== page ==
She loved her music, and the advent of the stereo - bought by Our Mick - led to sounds of various Irish ballads. She took this a stage further, and set up a band to raise money for charity - it toured the local clubs, singing and dancing to songs of the Green. A noble exercise for sure, but try telling that to one young lad - me - who had to listen to them all practicing in the bloody sitting room once a week! Her musical taste extended into Scottish stuff - her Mam was Scots after all - and of course, anything Geordie. One of her favourite LPs was the Bobby Thompson one. No surprise there, as some regarded her as a female version of the Little Waster in terms of her humour, and she was born in the same streets as the Thompson family anyway.


And of course, her LP collection etended to old crooners and glamourous ladies. Jim Reeves, Doris Day, Dean Martin, and all the rest.


Her film-watching, via the telly, tended to be romance-dominated. South Pacific. Casablanca. Brief Encounter.  She would often mutter about some Hollywood star -  eeeeeeeeeeeee, he was handsome, or eeeeeeeeeee, she was so bonny.


Pearl liked to get about, too. As a young girl, she never missed a Durham Miners Gala unless she had to sort something out back home. When her Mam fell ill for a long period, she took charge of her many siblings and thought nothing of taking off with her clan, in order to land upon some unsuspecting household. One included that of Aunty Mary, who was in service in Darlington. and Mary still wonders how she never got the sack because of such visits. The same Aunt remained a victim as the years progressed, after she became the Senior Housekeeper of the big Catholic Presbytery in Consett. Yet more unannounced visits would take place under Pearl's stewardship, either with her own bairns, or later on, with her gang of increasingly elderly mates. Mary still laughs at that - just!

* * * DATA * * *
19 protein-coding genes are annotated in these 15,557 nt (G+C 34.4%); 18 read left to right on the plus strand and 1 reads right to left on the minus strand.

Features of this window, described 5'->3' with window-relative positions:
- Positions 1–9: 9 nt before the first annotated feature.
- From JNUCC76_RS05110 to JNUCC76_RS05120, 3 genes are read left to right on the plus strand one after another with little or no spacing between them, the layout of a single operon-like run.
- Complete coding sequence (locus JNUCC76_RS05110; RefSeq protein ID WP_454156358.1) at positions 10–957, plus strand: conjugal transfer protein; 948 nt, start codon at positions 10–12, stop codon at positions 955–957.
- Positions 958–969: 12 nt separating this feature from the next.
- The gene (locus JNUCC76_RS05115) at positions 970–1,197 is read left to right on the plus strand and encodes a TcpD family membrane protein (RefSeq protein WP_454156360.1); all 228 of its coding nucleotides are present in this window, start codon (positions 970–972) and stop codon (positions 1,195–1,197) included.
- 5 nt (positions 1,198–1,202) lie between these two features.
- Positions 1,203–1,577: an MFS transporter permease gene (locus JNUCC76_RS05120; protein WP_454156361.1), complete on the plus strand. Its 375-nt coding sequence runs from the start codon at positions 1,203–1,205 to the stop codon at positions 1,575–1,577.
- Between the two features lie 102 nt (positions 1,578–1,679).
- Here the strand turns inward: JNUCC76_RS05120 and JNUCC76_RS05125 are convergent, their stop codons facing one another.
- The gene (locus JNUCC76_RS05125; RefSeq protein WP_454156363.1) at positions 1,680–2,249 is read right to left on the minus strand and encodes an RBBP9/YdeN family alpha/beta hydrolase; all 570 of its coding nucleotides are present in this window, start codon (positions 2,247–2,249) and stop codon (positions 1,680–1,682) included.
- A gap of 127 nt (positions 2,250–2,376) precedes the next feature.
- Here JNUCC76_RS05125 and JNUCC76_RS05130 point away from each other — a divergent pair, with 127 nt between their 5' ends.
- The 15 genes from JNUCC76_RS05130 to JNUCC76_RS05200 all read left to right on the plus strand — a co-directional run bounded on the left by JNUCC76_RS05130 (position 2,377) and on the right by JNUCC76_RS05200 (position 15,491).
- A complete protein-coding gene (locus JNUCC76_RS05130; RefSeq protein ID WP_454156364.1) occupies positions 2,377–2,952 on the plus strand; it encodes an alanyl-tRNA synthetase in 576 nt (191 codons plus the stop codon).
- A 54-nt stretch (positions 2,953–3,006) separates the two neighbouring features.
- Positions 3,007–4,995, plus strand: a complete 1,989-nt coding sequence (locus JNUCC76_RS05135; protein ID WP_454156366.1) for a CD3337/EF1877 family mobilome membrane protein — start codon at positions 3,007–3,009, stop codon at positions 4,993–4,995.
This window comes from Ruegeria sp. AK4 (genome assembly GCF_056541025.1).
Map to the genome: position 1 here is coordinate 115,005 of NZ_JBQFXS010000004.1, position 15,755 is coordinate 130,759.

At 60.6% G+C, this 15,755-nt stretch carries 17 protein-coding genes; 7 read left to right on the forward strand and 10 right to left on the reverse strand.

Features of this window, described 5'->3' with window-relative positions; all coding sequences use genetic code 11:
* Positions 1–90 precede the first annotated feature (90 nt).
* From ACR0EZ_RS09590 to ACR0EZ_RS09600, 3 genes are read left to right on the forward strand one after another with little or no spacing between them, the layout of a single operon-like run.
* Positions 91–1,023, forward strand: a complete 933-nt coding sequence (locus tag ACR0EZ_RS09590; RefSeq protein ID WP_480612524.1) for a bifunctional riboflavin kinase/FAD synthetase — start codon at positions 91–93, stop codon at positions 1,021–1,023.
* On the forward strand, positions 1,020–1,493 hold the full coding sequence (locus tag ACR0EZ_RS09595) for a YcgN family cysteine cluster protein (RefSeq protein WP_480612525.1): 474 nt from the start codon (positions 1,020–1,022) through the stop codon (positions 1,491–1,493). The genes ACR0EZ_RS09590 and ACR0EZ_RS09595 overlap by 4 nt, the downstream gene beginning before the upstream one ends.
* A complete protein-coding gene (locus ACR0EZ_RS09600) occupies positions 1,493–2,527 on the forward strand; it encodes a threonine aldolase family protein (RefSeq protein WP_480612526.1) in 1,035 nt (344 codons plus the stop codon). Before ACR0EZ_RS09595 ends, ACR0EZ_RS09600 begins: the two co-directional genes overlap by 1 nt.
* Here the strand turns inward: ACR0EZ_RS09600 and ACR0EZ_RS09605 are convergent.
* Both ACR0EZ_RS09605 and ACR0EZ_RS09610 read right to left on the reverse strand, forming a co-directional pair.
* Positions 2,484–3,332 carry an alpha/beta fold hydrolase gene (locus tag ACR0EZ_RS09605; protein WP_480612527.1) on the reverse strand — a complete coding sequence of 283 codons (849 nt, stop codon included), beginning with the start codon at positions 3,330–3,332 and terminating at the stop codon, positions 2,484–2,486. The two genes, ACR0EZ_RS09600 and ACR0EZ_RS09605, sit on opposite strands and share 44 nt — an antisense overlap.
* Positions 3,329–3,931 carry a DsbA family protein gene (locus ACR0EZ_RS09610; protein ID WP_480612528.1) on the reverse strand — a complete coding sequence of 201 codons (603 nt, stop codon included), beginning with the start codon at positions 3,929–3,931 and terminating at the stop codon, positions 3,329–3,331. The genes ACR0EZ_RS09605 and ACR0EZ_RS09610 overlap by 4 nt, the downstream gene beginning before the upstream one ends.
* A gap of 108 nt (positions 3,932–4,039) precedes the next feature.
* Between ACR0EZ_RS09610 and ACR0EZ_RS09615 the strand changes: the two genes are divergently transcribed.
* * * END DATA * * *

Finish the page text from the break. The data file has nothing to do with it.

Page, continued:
As her summer years turned to autumn, this very dangerous and menacing gang, Edna, Nora, Nancy, and God Knows Who Else, got armed - with bus passes. This ensured that they refound their teenage years, lurching off to Seaburn, South Shields, Tynemouth, and Whitley Bay.  Not for the night life, or Spanish City for example, but rather to make their presence felt in cafes, fish shops, and on the beach. Woe betide, if you pardon the pun, if anybody got in their way.


Like most of that Durham generation of women, travelling abroad was not a regular feature.The men had, like her Dad to the Somme, and then brothers as stated, to Dunkirk, Arnhem, and so on. But as they hit the early 70s onwards, some females did cross the Channel. My Mam made it to Lourdes with Shiney Row Catholic Tours Limited, for example, and they all seemed to have a right old party there, judging by the photos. Little sign of prayer in the snaps, though. But I am sure they did pray, and help out with the sick and disabled, and Pearl was, after all, strongly proud of her religion. It has to be said that she was a rather untamed devotee , however, as if any Pope came out with any statement with which she disagreed, then she told it how she saw it. Bloody rubbish, she would say!!